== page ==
Apollo’s Fire founder and conductor Jeannette Sorrell defined the injunction of Thomas Wolfe’s novel You Can’t Go Home Again by making a triumphant return to her undergraduate Alma Mater, Wake Forest University. A modest but appreciative audience in Wait Chapel heard her direct an imaginative program combining favorite concertos of Antonio Vivaldi (1678-1741) with real rarities in the form of arias from his finest opera Orlando Furioso (1727). These highly descriptive pieces were brought vividly to life by mezzo-soprano Jennifer Larmore, one of the foremost coloratura singers for baroque opera.

The Apollo’s Fire program was a model of its kind with full texts and translations along with extensive musicological notes and performers’ biographies. Director Sorrell also used a mike to speak from the stage. During the course of the concert, she drew attention to the instruments that included a baroque guitar and harp, a resonant theorbo or archlute, in addition to period strings. The latter used all gut strings, flatter bridges, lighter bows and a lower pitch of 415 Hz. Sorrell said the tour had helped them realize which works would not do well in a large space such as Wait Chapel. Bach’s intimate Brandenburg Concerto No. 3 in G Major, S.1048 and Sorell’s own transcription of Vivaldi’s L’Estate (Summer) for solo harpsichord were dropped and the remainder reordered.

Two of Vivaldi’s best loved works from the Four Seasons opened the concert. Violinist Julie Andrijeski was the incisive soloist for La Primavera (Spring) which received a fine standard period-style interpretation with the usual tempos and careful recreation of the effects such as chirping birds or the famous barking dogs portrayed by violas. In place of the omitted works, L”Autunno (Fall) was added next. The fine and VERY strongly characterized violin soloists were Andrijeski and Cynthia Roberts. Sorrell’s excerpts from the concerto had emphasized the grotesque, such as the stumbling of drunken peasants celebrating the harvest. This willingness to produce harsh sounds for dramatic effect was carried over in the full performance which led to some drawn out attacks with more coarseness of sound than is usual. This approach was not as over-the-top as that of Red Priest, one of the most extreme of current early music ensembles.

The fantastic plot of Vivaldi’s operatic masterpiece, Orlando Furioso, was drawn from the 16th Century epic poem by Ariosto. The composer wedded great music to a heroic and tragic drama. The role of the powerful sorceress Alcina was created for Vivaldi’s protégé Anna Giró (rumored to be his mistress) and it demands the utmost virtuosic technique, expressive poignancy, and dramatic commitment. The four arias for Alcina reveal different facets of her character. In “Alza in quegli occhi,” she comments on the love spell she has cast upon Orlando in the fast-paced opening stanza and in the slower second stanza she reveals her doubts of its lasting effects. “Vorresti amor da me” finds Alcina defiantly proclaiming her promiscuity. A halt at the words “che mai (“but”)” is a comical reinforcement. In the slow-paced and simply accompanied “Cosi potessi anchio,” Alcini regrets her inability to find contentment in love. The multiple repeats of the two stanzas give the soloist the broadest range of display of improvisation and ornamentation. In “Oh ingiusti numi! … Anderò, chiamero” Alcina displays her full wrath in extremely fast notes and wide dynamics. Jennifer Larmore’s svelte figure belied her powerful and evenly supported voice. Her precise intonation was combined with extraordinary coloratura abilities. Her diction was immaculate and her ability to execute extremely fast notes cleanly left the listener breathless.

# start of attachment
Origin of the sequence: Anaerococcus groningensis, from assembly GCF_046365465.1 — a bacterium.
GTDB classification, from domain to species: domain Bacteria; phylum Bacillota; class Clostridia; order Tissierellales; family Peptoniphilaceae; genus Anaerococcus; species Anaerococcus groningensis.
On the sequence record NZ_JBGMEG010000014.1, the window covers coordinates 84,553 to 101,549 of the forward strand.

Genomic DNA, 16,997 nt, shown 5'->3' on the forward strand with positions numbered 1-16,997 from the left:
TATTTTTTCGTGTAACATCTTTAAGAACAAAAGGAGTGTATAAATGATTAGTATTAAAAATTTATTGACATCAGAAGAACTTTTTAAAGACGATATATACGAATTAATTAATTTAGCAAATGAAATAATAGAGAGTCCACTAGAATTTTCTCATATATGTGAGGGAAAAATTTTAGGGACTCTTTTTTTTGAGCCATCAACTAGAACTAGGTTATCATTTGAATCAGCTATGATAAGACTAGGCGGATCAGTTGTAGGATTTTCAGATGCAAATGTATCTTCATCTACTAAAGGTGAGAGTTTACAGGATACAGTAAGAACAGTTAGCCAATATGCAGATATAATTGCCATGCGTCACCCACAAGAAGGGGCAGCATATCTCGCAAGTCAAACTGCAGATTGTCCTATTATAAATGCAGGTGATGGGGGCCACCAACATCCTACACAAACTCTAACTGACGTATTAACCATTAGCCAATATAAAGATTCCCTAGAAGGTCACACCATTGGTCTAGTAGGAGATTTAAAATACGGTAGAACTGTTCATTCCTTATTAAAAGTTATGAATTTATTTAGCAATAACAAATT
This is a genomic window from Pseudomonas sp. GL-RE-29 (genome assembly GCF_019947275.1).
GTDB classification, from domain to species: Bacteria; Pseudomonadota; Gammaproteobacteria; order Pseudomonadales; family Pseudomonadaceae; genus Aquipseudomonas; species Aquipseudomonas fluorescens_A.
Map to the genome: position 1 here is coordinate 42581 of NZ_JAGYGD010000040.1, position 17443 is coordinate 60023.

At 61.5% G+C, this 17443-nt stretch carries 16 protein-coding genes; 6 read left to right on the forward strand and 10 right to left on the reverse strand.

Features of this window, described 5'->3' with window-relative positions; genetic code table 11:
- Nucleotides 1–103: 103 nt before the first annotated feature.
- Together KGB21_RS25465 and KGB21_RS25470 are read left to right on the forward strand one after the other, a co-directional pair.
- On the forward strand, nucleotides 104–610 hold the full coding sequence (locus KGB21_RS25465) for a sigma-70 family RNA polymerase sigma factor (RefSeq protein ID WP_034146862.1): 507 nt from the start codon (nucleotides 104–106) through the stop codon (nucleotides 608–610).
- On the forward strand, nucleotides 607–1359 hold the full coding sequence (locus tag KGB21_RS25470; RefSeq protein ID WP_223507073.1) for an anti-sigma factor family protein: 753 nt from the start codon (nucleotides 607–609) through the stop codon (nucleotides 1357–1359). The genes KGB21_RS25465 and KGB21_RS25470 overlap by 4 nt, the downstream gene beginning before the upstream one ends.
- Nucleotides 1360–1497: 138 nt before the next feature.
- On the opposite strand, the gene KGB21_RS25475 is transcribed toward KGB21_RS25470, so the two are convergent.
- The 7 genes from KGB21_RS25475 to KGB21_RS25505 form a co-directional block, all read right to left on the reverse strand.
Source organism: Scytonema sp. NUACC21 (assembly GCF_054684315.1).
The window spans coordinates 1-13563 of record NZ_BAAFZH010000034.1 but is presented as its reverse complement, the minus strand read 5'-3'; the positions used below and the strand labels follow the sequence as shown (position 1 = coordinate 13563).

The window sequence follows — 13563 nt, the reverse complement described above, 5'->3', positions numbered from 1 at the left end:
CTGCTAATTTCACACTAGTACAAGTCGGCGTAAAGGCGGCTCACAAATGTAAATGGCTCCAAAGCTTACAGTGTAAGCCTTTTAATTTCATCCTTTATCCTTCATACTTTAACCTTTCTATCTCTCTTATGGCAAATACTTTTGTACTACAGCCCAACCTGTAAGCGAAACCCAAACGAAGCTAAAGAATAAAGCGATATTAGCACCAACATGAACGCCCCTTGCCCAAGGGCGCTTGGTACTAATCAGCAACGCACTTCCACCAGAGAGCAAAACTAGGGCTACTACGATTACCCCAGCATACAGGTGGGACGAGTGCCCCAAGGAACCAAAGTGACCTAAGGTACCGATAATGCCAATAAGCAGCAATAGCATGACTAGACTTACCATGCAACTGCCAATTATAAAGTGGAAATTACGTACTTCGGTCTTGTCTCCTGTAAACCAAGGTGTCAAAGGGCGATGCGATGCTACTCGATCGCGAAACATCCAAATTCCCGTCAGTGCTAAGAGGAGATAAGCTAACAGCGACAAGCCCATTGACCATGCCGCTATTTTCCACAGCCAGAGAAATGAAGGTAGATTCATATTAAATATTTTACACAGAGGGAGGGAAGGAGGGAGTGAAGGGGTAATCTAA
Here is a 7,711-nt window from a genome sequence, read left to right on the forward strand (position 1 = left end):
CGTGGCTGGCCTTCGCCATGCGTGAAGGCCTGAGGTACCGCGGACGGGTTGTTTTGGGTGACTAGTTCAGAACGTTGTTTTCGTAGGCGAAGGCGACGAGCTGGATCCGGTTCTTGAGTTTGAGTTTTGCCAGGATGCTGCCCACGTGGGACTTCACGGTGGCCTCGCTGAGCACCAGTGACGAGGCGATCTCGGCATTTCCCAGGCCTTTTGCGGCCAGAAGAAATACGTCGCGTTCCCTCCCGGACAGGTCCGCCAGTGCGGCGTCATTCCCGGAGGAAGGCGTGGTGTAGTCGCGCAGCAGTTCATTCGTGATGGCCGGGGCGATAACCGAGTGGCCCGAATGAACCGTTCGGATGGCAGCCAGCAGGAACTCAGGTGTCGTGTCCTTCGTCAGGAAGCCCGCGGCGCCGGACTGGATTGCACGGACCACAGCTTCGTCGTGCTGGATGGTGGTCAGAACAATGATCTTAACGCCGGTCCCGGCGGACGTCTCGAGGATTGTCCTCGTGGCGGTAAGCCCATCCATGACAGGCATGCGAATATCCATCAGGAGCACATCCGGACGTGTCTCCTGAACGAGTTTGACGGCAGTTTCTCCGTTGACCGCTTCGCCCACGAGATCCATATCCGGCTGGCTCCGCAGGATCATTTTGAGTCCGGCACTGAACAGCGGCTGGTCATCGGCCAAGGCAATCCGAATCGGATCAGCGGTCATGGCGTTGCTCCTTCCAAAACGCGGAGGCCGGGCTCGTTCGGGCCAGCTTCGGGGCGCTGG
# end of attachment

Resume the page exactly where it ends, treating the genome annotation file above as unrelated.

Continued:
Sorrell seems to have Stokowski-like tinkering tendencies. Vivaldi’s Trio Sonata, La Follia, Op. 1 has a theme based on a Portuguese dance with variations set for two violins and cello that has attracted the attention of many later composers. Sorrell expanded this material to give parts to every member of her chamber orchestra and it was surprisingly successful. Arranged as a sort of concerto grosso, it reverted to a trio setting from time to time. The three trio members were violinists Cynthia Roberts and Jennifer Roig-Francoli and cellist René Schiffer.

Cellist Schiffer was joined by cellist Mime Yamahiro Brinkmann for Vivaldi’s pioneering Concerto in G Minor for Two Cellos, Strings and Continuo, RV. 531. Both produced full, rich tones and phrased stylishly while maintaining fine intonation no mater how fast the tempo.
The stormy opening movement and fast paced finale sandwiched the heart of the concerto, the seraphic slow movement. This was a delightful unscheduled replacement piece.

Jennifer Larmore’s astonishingly clean diction was displayed in arias from two English language oratorios of George Frederic Handel. In “Where Shall I Fly” from Hercules, the hero’s wife Dejanira courts madness from guilt for the slaying of her husband. Larmore was on top of every quicksilver change of mood or tempo. Jupiter’s resourceful and vengeful wife, Juno’s “Iris, Hence Away” from Semele was boldly embodied by Larmore. Bravo! I look forward to more opportunities to hear the Cleveland, Ohio-based Apollo’s Fire and Jennifer Larmore.